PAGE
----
Invasive Species Compendium

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Abstract

Historical investigation into articles on alien species introduced around 1910, particularly Shozaburou Watase's introduction of the mongoose to the Okinawa Islands, Japan.

Abstract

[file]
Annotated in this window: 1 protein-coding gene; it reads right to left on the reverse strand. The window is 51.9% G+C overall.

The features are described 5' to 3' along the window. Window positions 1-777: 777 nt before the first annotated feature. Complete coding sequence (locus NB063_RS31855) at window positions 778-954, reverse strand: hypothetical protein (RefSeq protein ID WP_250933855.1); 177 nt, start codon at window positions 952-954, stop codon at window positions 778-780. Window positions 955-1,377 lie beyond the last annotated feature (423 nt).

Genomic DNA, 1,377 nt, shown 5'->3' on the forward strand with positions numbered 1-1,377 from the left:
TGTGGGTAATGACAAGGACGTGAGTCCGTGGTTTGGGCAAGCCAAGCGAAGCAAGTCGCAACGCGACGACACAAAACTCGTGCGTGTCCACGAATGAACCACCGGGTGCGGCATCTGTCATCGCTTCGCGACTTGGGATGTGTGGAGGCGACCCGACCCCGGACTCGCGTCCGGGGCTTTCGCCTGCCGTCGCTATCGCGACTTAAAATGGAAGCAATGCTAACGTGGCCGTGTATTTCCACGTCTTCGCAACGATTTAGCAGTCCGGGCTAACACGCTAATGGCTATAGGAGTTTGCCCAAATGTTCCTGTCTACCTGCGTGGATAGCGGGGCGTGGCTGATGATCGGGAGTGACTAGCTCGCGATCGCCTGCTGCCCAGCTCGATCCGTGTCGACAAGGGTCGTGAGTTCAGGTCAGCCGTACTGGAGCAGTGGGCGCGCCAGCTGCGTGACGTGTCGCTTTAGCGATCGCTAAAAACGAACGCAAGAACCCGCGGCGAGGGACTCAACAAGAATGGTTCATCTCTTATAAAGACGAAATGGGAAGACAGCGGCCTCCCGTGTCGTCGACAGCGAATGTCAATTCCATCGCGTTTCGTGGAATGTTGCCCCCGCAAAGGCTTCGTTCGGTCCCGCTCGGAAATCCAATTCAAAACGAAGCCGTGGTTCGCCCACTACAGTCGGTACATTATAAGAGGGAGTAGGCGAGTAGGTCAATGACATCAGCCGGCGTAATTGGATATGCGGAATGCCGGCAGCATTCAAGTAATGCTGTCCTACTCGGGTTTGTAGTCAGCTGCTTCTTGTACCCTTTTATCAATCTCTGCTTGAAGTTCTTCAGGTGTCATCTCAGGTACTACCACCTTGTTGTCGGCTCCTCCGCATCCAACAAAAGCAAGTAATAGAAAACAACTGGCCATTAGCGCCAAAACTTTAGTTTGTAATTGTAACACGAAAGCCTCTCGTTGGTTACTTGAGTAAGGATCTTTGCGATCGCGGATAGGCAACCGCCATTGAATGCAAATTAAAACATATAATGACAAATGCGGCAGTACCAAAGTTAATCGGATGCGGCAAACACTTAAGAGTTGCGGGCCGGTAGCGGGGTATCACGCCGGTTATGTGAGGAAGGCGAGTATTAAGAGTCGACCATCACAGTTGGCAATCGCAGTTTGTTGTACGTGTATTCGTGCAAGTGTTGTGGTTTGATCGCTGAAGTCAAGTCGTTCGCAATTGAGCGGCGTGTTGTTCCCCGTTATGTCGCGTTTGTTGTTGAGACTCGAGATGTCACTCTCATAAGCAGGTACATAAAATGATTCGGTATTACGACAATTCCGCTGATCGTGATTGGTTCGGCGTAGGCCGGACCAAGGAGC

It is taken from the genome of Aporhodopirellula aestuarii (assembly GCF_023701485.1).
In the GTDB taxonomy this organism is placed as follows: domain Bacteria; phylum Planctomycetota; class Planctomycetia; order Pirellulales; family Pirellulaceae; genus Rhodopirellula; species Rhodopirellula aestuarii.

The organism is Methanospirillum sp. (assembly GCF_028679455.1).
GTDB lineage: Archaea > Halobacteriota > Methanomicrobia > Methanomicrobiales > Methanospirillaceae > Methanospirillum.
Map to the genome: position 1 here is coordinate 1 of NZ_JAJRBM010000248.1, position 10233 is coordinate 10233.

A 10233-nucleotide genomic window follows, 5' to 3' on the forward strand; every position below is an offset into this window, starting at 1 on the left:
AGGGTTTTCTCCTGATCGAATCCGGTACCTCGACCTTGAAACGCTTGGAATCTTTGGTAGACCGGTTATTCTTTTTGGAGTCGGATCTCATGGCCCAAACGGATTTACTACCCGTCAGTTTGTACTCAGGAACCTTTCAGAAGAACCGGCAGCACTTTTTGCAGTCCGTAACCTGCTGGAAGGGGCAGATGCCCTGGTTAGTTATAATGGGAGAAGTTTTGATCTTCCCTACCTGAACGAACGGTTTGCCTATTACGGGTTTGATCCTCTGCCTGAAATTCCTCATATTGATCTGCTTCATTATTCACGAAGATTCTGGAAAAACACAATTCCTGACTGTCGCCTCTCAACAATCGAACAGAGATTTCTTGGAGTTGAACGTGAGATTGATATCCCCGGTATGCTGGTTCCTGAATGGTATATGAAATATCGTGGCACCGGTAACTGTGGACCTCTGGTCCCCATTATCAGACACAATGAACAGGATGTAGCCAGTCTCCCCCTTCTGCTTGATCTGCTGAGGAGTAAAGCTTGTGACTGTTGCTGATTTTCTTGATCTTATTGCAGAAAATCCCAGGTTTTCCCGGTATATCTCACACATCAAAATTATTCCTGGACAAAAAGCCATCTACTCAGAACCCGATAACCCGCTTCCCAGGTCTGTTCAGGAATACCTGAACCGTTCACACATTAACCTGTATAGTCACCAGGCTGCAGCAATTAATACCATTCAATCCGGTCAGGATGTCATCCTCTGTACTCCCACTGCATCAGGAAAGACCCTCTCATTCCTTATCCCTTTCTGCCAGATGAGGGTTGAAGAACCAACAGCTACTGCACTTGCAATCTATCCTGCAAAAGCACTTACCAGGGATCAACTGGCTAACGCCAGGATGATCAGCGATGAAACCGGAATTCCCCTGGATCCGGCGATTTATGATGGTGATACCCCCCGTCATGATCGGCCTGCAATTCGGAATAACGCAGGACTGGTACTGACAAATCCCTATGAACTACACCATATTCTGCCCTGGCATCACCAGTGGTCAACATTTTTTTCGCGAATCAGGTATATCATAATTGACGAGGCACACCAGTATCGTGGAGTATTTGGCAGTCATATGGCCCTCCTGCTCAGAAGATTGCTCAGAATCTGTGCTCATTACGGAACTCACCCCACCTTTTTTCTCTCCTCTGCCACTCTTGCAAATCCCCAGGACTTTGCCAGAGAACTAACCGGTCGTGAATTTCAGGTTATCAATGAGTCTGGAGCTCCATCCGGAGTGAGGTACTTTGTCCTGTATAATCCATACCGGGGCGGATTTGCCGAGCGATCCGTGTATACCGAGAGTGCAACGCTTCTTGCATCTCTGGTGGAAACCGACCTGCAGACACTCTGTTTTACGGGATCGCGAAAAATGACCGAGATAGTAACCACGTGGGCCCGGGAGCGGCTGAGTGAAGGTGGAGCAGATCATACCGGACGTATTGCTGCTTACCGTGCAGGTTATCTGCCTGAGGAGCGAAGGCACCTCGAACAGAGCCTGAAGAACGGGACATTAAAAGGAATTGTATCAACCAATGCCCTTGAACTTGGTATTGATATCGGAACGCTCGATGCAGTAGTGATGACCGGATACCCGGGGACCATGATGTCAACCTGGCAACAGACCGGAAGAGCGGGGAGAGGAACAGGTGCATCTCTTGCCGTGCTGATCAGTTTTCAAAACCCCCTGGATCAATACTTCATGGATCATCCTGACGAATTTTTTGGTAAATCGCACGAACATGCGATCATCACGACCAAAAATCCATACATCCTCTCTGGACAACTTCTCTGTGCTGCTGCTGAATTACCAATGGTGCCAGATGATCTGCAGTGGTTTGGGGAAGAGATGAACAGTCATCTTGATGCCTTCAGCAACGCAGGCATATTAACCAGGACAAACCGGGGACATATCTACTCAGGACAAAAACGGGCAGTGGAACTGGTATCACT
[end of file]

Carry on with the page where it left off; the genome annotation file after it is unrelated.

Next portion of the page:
In April 1910, Professor Shozaburou Watase, Tokyo Imperial University, introduced the mongoose, Hesperates auropunctatus, an alien mammal, into the Okinawa and Tonaki Islands, in the Nansei Islands, Japan. This paper reviews the introduction process and reveals the following seven points. First, Hisatomo Nakagawa partially translated an article on alien mammals and birds, including the mongoose in Jamaica, from English into Japanese, without indicating the article's source (Nakagawa 1900). Second, S. Watase was advised to maintain a friendship with H. Nakagawa throughout their careers. Third, it has been proved that an article by Palmer (1899) was the source for Nakagawa's translation (1900), and a comparison of Nakagawa (1900) with Palmer (1899) showed that Nakagawa (1900) did not translate some alien species and the need for legislation, as illustrated by Palmer (1899). Fourth, S. Watase's logic for introducing the mongoose into the Okinawa Islands was explained in his publications and newspapers reporting his lecture held in Naha (Okinawa), April 14, 1910. Fifth, although S. Watase did not list the literature cited in his publications, it was suggested that he had read Espeut (1882), Duerden (1896), and Palmer (1899) about the mongoose introduction to Jamaica, and the words "S. WATASE", "3 SEP. 1907," and "IMPERIAL UNIVERSITY, TOKIO" had been stamped on the cover of the offprint of Palmer (1899), housed in the Watase Library, the Library of National Taiwan University, Taiwan. Sixth, the events of the mongoose introduction into Okinawa carried out by S. Watase were recorded chronologically from 1907 to 1910. Seventh, due to poor accessibility, three publications from 1910 had been overlooked until an edition was reprinted in 2015. By comparing them carefully, it was apparent that Kishida (1924, 1927, 1931) lacked references in his descriptions and incorrectly reported locality names and the number of mongooses introduced, although his publication had been the only literature in Japanese describing the history of the mongoose introduction into Jamaica, Okinawa, and other foreign areas at that time.